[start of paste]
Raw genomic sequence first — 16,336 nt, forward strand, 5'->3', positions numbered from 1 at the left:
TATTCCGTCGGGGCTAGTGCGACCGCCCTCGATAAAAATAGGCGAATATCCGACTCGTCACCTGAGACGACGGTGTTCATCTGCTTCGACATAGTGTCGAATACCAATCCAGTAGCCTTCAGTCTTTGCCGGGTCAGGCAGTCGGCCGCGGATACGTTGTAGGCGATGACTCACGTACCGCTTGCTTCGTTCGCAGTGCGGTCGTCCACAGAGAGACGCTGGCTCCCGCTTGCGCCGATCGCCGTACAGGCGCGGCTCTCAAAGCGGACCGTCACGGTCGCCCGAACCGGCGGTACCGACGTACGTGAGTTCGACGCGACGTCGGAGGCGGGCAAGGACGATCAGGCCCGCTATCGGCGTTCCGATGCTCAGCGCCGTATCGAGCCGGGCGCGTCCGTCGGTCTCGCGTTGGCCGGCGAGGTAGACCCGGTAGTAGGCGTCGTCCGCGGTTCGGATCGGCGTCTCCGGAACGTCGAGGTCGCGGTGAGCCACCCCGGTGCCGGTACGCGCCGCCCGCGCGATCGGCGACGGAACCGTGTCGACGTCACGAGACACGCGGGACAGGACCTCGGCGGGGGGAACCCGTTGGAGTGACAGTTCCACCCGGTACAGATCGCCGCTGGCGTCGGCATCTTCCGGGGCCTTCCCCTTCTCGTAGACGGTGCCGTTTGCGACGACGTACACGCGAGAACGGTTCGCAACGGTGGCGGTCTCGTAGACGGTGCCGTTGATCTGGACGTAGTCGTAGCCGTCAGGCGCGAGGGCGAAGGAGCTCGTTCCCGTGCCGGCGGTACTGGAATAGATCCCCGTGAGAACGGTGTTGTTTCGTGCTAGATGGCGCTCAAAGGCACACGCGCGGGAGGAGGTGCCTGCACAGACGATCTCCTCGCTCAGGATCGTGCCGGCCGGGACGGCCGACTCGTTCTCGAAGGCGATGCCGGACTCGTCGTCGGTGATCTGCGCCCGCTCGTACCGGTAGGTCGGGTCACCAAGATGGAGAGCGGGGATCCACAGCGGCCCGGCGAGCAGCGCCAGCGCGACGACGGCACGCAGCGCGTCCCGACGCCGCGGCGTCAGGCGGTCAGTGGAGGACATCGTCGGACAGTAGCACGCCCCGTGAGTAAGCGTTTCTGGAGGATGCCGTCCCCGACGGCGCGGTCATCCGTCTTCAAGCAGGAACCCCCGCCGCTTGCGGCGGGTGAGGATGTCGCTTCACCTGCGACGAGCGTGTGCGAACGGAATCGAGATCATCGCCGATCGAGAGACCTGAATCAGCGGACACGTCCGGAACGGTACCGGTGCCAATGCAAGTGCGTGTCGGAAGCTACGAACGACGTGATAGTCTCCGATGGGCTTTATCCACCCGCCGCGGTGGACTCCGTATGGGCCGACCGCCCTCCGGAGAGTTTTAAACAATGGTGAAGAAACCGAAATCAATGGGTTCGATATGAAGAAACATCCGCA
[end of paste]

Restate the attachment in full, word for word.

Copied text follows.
Raw genomic sequence first — 16,336 nt, forward strand, 5'->3', positions numbered from 1 at the left:
TATTCCGTCGGGGCTAGTGCGACCGCCCTCGATAAAAATAGGCGAATATCCGACTCGTCACCTGAGACGACGGTGTTCATCTGCTTCGACATAGTGTCGAATACCAATCCAGTAGCCTTCAGTCTTTGCCGGGTCAGGCAGTCGGCCGCGGATACGTTGTAGGCGATGACTCACGTACCGCTTGCTTCGTTCGCAGTGCGGTCGTCCACAGAGAGACGCTGGCTCCCGCTTGCGCCGATCGCCGTACAGGCGCGGCTCTCAAAGCGGACCGTCACGGTCGCCCGAACCGGCGGTACCGACGTACGTGAGTTCGACGCGACGTCGGAGGCGGGCAAGGACGATCAGGCCCGCTATCGGCGTTCCGATGCTCAGCGCCGTATCGAGCCGGGCGCGTCCGTCGGTCTCGCGTTGGCCGGCGAGGTAGACCCGGTAGTAGGCGTCGTCCGCGGTTCGGATCGGCGTCTCCGGAACGTCGAGGTCGCGGTGAGCCACCCCGGTGCCGGTACGCGCCGCCCGCGCGATCGGCGACGGAACCGTGTCGACGTCACGAGACACGCGGGACAGGACCTCGGCGGGGGGAACCCGTTGGAGTGACAGTTCCACCCGGTACAGATCGCCGCTGGCGTCGGCATCTTCCGGGGCCTTCCCCTTCTCGTAGACGGTGCCGTTTGCGACGACGTACACGCGAGAACGGTTCGCAACGGTGGCGGTCTCGTAGACGGTGCCGTTGATCTGGACGTAGTCGTAGCCGTCAGGCGCGAGGGCGAAGGAGCTCGTTCCCGTGCCGGCGGTACTGGAATAGATCCCCGTGAGAACGGTGTTGTTTCGTGCTAGATGGCGCTCAAAGGCACACGCGCGGGAGGAGGTGCCTGCACAGACGATCTCCTCGCTCAGGATCGTGCCGGCCGGGACGGCCGACTCGTTCTCGAAGGCGATGCCGGACTCGTCGTCGGTGATCTGCGCCCGCTCGTACCGGTAGGTCGGGTCACCAAGATGGAGAGCGGGGATCCACAGCGGCCCGGCGAGCAGCGCCAGCGCGACGACGGCACGCAGCGCGTCCCGACGCCGCGGCGTCAGGCGGTCAGTGGAGGACATCGTCGGACAGTAGCACGCCCCGTGAGTAAGCGTTTCTGGAGGATGCCGTCCCCGACGGCGCGGTCATCCGTCTTCAAGCAGGAACCCCCGCCGCTTGCGGCGGGTGAGGATGTCGCTTCACCTGCGACGAGCGTGTGCGAACGGAATCGAGATCATCGCCGATCGAGAGACCTGAATCAGCGGACACGTCCGGAACGGTACCGGTGCCAATGCAAGTGCGTGTCGGAAGCTACGAACGACGTGATAGTCTCCGATGGGCTTTATCCACCCGCCGCGGTGGACTCCGTATGGGCCGACCGCCCTCCGGAGAGTTTTAAACAATGGTGAAGAAACCGAAATCAATGGGTTCGATATGAAGAAACATCCGCA